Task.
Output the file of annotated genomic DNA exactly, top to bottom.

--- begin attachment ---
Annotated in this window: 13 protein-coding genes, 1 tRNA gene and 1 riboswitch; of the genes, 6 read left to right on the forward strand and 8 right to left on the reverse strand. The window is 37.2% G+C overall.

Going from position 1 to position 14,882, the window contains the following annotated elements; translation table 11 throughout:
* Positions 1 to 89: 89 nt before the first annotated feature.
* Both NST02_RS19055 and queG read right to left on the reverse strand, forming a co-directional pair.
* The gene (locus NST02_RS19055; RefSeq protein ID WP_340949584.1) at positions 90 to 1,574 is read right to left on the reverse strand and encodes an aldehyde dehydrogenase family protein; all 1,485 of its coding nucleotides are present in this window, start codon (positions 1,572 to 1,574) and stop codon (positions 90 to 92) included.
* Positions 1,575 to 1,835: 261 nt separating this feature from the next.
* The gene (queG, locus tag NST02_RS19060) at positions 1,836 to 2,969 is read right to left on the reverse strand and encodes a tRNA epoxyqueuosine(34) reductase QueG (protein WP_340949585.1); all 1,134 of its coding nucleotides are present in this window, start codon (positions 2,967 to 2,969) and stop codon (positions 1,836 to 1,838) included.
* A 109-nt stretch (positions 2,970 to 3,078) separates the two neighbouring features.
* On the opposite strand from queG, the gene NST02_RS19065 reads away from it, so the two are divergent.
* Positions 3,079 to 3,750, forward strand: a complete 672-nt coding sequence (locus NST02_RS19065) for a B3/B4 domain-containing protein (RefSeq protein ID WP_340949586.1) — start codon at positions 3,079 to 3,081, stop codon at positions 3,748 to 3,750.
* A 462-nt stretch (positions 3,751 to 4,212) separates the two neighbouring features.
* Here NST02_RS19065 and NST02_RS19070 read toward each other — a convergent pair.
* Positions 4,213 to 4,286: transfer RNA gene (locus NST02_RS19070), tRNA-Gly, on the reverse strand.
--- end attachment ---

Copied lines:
Annotated in this window: 13 protein-coding genes, 1 tRNA gene and 1 riboswitch; of the genes, 6 read left to right on the forward strand and 8 right to left on the reverse strand. The window is 37.2% G+C overall.

Going from position 1 to position 14,882, the window contains the following annotated elements; translation table 11 throughout:
* Positions 1 to 89: 89 nt before the first annotated feature.
* Both NST02_RS19055 and queG read right to left on the reverse strand, forming a co-directional pair.
* The gene (locus NST02_RS19055; RefSeq protein ID WP_340949584.1) at positions 90 to 1,574 is read right to left on the reverse strand and encodes an aldehyde dehydrogenase family protein; all 1,485 of its coding nucleotides are present in this window, start codon (positions 1,572 to 1,574) and stop codon (positions 90 to 92) included.
* Positions 1,575 to 1,835: 261 nt separating this feature from the next.
* The gene (queG, locus tag NST02_RS19060) at positions 1,836 to 2,969 is read right to left on the reverse strand and encodes a tRNA epoxyqueuosine(34) reductase QueG (protein WP_340949585.1); all 1,134 of its coding nucleotides are present in this window, start codon (positions 2,967 to 2,969) and stop codon (positions 1,836 to 1,838) included.
* A 109-nt stretch (positions 2,970 to 3,078) separates the two neighbouring features.
* On the opposite strand from queG, the gene NST02_RS19065 reads away from it, so the two are divergent.
* Positions 3,079 to 3,750, forward strand: a complete 672-nt coding sequence (locus NST02_RS19065) for a B3/B4 domain-containing protein (RefSeq protein ID WP_340949586.1) — start codon at positions 3,079 to 3,081, stop codon at positions 3,748 to 3,750.
* A 462-nt stretch (positions 3,751 to 4,212) separates the two neighbouring features.
* Here NST02_RS19065 and NST02_RS19070 read toward each other — a convergent pair.
* Positions 4,213 to 4,286: transfer RNA gene (locus NST02_RS19070), tRNA-Gly, on the reverse strand.